According to a recent ProPublica report, "In 1963, approximately 1 percent of black children in the South attended school with their white counterparts." The report stated that by the 70's, the South had advanced to 90 percent of black children attending desegregated schools." This kind of progress has come to a halt and, in many places, has been rolled back. It appears that due to lax enforcement or outright removal of federal desegregation orders, in the South and elsewhere child of color attend schools where 90-95 percent of their peers look like them.

Information released from the U.S. Department of Education's Office for Civil Rights revealed that one-fourth of schools with majority black and Latino enrollments do not offer Algebra II, and one-third of those schools don't even offer chemistry. Black and Latino students are 40 percent of the population at schools that offer gifted programs, students from these backgrounds are only approximately 26 percent of the gifted enrollment.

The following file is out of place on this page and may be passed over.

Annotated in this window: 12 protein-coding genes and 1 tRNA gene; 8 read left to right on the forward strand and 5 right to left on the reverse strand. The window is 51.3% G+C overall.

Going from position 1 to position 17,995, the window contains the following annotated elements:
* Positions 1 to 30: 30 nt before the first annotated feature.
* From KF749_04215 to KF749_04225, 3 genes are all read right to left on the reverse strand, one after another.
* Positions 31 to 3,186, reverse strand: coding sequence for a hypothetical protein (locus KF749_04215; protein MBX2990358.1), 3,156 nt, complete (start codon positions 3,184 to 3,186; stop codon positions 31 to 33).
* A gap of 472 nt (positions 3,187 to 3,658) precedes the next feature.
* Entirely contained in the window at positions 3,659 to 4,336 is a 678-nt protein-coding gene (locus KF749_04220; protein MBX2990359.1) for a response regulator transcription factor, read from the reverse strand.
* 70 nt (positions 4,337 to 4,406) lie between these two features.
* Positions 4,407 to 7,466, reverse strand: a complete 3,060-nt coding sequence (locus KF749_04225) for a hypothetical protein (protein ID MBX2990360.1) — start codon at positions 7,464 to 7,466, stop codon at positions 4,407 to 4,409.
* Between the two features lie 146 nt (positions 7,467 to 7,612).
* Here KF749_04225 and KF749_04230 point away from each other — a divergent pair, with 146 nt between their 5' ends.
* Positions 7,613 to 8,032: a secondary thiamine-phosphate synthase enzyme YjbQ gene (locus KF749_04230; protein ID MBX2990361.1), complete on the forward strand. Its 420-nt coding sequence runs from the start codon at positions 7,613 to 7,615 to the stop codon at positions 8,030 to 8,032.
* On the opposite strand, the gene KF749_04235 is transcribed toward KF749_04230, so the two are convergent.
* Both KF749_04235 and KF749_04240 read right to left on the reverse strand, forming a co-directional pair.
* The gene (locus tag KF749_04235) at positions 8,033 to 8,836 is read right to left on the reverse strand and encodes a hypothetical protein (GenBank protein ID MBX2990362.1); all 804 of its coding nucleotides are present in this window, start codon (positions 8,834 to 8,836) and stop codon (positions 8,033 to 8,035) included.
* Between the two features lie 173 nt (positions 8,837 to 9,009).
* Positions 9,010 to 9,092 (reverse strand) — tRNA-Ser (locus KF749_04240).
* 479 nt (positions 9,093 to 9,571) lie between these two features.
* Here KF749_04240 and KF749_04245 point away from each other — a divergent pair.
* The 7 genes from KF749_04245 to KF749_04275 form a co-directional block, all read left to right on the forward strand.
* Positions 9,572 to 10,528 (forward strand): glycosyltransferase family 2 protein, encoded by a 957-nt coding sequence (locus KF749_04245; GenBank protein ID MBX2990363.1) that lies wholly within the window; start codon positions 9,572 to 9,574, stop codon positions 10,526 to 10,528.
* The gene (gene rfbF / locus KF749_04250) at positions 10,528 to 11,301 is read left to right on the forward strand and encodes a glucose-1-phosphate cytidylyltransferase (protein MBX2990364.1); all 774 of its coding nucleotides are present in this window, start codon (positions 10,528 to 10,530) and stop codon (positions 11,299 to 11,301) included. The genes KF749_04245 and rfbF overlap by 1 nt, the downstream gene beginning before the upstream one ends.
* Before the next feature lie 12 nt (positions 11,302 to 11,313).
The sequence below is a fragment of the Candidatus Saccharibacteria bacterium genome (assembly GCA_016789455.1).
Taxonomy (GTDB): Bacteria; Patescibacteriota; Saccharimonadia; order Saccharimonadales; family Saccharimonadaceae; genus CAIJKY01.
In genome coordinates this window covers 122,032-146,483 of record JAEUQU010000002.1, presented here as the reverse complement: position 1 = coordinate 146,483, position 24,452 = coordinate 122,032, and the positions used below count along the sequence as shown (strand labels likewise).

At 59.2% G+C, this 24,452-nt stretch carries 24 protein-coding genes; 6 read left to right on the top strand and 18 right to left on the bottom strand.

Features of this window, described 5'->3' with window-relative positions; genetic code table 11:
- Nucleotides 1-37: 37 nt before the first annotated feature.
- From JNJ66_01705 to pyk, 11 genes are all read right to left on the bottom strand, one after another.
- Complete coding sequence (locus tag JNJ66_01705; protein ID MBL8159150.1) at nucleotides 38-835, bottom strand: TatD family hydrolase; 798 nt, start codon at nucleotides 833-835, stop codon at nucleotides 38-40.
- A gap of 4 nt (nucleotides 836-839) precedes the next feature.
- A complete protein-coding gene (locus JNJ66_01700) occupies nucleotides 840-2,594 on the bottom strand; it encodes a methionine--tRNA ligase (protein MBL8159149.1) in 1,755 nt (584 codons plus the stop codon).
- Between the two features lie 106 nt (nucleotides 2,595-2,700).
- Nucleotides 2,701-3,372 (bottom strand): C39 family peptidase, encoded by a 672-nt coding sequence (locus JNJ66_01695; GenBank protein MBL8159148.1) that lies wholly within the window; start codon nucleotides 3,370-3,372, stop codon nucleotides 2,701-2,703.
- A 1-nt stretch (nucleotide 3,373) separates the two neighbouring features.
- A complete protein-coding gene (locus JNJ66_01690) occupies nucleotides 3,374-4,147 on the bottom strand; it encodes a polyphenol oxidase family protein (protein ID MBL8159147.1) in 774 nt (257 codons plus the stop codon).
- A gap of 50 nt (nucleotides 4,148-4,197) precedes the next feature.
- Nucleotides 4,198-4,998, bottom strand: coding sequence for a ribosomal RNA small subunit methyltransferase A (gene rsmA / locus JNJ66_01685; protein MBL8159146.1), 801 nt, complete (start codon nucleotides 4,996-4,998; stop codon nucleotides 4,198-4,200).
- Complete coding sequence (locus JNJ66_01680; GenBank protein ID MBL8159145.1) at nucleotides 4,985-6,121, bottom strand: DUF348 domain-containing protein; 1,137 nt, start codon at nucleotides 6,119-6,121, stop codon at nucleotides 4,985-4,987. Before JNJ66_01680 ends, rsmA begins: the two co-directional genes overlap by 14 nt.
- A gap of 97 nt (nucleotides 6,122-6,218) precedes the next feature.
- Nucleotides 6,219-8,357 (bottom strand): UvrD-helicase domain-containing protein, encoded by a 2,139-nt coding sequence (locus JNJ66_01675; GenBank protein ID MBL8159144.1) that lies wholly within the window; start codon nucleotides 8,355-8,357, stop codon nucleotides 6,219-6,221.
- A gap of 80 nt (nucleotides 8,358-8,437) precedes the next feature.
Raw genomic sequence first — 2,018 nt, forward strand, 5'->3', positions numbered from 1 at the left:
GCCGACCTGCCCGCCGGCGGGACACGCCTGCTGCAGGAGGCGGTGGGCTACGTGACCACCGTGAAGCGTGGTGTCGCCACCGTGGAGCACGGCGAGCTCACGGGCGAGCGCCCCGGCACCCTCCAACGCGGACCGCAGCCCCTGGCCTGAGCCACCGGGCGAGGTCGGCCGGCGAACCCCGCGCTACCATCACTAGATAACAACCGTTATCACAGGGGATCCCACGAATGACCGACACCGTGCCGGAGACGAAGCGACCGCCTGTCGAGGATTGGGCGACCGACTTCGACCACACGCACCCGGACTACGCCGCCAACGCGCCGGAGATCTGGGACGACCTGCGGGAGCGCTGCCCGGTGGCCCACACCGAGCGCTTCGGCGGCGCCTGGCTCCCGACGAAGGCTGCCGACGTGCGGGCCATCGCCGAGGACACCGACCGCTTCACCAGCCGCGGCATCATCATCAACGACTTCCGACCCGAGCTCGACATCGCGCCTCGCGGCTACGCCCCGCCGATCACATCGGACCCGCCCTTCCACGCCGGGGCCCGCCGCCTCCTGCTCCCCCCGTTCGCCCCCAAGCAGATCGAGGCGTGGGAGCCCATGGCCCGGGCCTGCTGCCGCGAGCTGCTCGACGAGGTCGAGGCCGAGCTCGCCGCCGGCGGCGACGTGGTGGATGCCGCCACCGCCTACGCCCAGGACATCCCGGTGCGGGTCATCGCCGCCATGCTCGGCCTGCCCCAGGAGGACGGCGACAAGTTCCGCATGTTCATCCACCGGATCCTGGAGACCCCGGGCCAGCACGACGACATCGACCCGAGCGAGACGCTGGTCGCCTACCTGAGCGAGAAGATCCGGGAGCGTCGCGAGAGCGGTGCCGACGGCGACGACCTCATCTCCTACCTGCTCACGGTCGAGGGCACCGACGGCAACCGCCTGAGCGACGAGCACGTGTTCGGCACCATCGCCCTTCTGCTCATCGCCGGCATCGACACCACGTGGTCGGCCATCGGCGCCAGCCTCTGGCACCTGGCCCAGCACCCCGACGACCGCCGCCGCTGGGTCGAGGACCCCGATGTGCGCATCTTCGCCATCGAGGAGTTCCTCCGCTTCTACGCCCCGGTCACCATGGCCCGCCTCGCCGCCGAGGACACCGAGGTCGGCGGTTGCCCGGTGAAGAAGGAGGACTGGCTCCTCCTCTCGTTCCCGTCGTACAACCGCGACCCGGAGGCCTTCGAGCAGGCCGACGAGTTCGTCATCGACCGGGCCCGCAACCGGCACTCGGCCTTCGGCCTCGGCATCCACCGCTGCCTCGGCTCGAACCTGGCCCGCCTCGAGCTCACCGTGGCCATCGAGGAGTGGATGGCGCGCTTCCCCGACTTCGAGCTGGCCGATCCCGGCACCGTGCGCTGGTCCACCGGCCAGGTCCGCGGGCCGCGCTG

These statistics are only the tip of the iceberg regarding racial inequality in our schools. There should be some very serious consideration of why the country has turned away from the goal of Brown v. Board of Education and embraced deepening polarization and inequality in our schools. Moving forward we must establish how to apply the vision of Brown v. Board of Education in the transformed, multiracial society of today.